Featured Expert Contributor—Life Sciences and Medtech Regulation

Matt Wetzel is a partner in the Washington, DC office of Goodwin Procter LLP.  Prior to joining Goodwin, Matt served as Chief Compliance Officer of a Silicon Valley biotech start-up and was the Vice President & Deputy General Counsel of the world’s largest medical technology trade association in Washington, DC, AdvaMed.

* * * * 

On July 25, 2022, the U.S. Court of Appeals for the Second Circuit affirmed a lower court’s decision to support the government’s finding that drug company Pfizer’s planned copay subsidy program ran afoul of the Anti-Kickback Statute.  The program would have offered financial assistance to qualifying patients (including Medicare beneficiaries).  This assistance would have covered their drug copays and, in turn, helped these patients gain access to expensive prescription medication.    

The medication at issue in Pfizer is the company’s breakthrough drug, Tafamidis, which treats a rare heart condition affecting approximately 100,000 to 150,000 Americans.  The drug costs $225,000 on average, which translates into approximately $13,000 per year for Medicare patients in copay obligations. 

To counter the financial challenge patients might face in meeting their copay obligations for Tafamidis, Pfizer had planned to initiate a “Direct Copay Assistance Program” for financially eligible patients.  Under the program, a patient would pay $35 per month, the company would cover the $13,000 copay, and the Medicare program would cover the rest of the annual cost. 

To support its proposed program, Pfizer sought an advisory opinion from the U.S. Department of Health & Human Services Office of Inspector General (“OIG) as to whether the program would violate the Anti-Kickback Statute, if implemented.  OIG responded unfavorably.

The government’s long-expressed belief is that cost-sharing obligations like copays are good for patients and for Medicare beneficiaries in particular.  According to the government, cost sharing creates a natural economic limit on the healthcare market.  If patients have “skin in the game,” the government’s thinking goes, they will take a cautious approach before purchasing expensive brand name drugs, especially in the event that there is a cheaper alternative.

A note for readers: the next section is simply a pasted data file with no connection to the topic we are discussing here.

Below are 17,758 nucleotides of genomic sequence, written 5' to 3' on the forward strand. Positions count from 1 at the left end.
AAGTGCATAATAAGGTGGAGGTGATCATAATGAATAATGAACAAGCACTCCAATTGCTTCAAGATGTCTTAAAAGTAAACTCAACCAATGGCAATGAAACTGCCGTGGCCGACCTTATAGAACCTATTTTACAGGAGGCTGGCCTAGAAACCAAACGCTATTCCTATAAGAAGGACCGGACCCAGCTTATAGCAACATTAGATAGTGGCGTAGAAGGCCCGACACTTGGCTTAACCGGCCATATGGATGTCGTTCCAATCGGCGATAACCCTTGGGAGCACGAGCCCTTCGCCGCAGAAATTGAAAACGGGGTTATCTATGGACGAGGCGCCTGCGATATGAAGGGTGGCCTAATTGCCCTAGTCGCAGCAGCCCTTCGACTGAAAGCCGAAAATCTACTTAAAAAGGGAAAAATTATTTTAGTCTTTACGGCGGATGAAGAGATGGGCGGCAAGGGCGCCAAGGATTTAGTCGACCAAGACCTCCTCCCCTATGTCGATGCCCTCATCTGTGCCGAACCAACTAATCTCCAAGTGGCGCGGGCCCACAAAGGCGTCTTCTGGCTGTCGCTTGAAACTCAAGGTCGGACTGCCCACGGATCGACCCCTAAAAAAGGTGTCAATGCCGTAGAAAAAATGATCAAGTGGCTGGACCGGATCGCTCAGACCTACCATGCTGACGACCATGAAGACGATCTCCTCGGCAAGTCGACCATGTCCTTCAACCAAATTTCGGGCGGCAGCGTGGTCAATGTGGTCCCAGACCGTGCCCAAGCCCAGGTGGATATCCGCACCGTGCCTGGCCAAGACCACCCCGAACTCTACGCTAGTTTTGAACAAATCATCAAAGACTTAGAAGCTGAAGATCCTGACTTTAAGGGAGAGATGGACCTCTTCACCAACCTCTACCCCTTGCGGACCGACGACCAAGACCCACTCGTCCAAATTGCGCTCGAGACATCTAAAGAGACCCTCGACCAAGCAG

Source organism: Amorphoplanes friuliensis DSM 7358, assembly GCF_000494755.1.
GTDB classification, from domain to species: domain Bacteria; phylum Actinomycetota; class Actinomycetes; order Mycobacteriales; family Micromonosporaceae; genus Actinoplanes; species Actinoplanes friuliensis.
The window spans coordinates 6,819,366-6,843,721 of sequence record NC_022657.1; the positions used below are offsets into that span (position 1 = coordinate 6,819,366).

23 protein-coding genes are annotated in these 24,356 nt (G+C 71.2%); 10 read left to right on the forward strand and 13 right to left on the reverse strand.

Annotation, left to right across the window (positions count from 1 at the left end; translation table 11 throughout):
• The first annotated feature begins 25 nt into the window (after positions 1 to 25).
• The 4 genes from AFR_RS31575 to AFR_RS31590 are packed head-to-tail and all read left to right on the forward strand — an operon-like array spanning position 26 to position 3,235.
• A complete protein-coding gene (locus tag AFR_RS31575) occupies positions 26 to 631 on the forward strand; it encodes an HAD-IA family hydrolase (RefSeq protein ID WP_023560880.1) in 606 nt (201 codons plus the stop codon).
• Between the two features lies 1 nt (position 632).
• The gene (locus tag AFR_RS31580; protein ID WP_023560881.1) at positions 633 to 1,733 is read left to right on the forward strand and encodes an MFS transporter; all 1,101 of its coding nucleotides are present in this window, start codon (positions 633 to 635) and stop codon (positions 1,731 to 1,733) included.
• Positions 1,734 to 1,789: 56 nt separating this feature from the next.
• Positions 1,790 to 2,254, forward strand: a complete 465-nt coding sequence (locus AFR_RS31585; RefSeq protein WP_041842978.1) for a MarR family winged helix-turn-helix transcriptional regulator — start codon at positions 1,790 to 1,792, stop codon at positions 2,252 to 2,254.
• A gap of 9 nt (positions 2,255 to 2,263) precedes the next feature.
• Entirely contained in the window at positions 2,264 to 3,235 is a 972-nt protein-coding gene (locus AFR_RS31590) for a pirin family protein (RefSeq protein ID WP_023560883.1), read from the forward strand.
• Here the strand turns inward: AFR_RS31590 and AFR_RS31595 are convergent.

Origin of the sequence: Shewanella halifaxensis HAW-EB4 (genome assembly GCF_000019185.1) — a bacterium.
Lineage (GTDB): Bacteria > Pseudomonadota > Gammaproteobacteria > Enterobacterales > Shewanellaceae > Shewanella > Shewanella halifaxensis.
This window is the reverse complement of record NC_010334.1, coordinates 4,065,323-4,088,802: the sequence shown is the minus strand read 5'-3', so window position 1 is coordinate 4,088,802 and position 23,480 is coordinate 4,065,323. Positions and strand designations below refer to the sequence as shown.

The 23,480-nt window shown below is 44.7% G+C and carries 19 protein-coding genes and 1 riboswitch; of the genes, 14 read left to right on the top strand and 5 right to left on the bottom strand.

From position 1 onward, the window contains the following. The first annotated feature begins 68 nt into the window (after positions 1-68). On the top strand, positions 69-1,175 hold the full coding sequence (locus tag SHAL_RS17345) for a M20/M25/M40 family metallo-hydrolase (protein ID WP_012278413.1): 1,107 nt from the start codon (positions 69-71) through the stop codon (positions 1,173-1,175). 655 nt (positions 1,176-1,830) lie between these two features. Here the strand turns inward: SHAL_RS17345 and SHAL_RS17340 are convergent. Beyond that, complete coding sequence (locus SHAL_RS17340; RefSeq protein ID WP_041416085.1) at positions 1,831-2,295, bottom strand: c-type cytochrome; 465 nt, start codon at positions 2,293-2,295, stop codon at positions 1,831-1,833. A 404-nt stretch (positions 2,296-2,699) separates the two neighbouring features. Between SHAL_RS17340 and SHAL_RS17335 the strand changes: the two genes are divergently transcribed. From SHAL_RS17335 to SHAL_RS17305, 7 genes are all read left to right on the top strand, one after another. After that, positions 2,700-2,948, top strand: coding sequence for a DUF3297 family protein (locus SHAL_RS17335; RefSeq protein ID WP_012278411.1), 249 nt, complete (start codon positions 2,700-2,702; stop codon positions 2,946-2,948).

The government posits that waiving co-pay requirements for Medicare beneficiaries amounts to an inappropriate inducement under the Anti-Kickback Statute, which makes it a felony to:

‘knowingly and willfully [solicit, receive, offer, or pay] any remuneration (including any kickback, bribe, or rebate) directly or indirectly, overly or covertly, in cash or in kind’ in return for ‘the furnishing or arranging for the furnishing of any item or service’ or ‘purchasing, leasing, ordering, or arranging for or recommending purchasing, leasing, or ordering’ any item or service paid by a Federal health care program (like Medicare or Medicaid). 

See 42 U.S.C. § 1320a-7b(b).  According to OIG in its advisory opinion, because copay support may eliminate this natural economic financial barrier, it is remuneration that can encourage a patient to opt for a more expensive product, without making a thoughtful decision that accounts for aspects of treatment, including cost.  In other words, according to OIG, the remuneration offered by a drug company (i.e. the copay assistance) to eligible Medicare beneficiaries would induce the beneficiary to purchase the drug by “removing the financial impediment.”  OIG concludes that this would “present more than a minimal risk of fraud and abuse under the Federal anti-kickback statute.” 

Pfizer, in its challenge to the OIG’s conclusion, highlights the needs of middle income Medicare patients—i.e. those who do not qualify for government-subsidized copay assistance and who may not be able to afford the expensive drug.  Under the proposed program, almost all of a Medicare beneficiary’s co-pay for Tafamidis would be covered, provided that the patient met financial need criteria (here, patients whose income fell between 500-800% of the Federal Poverty Line would qualify).  OIG noted, however, that this proposal would have covered approximately 91% of the Medicare population.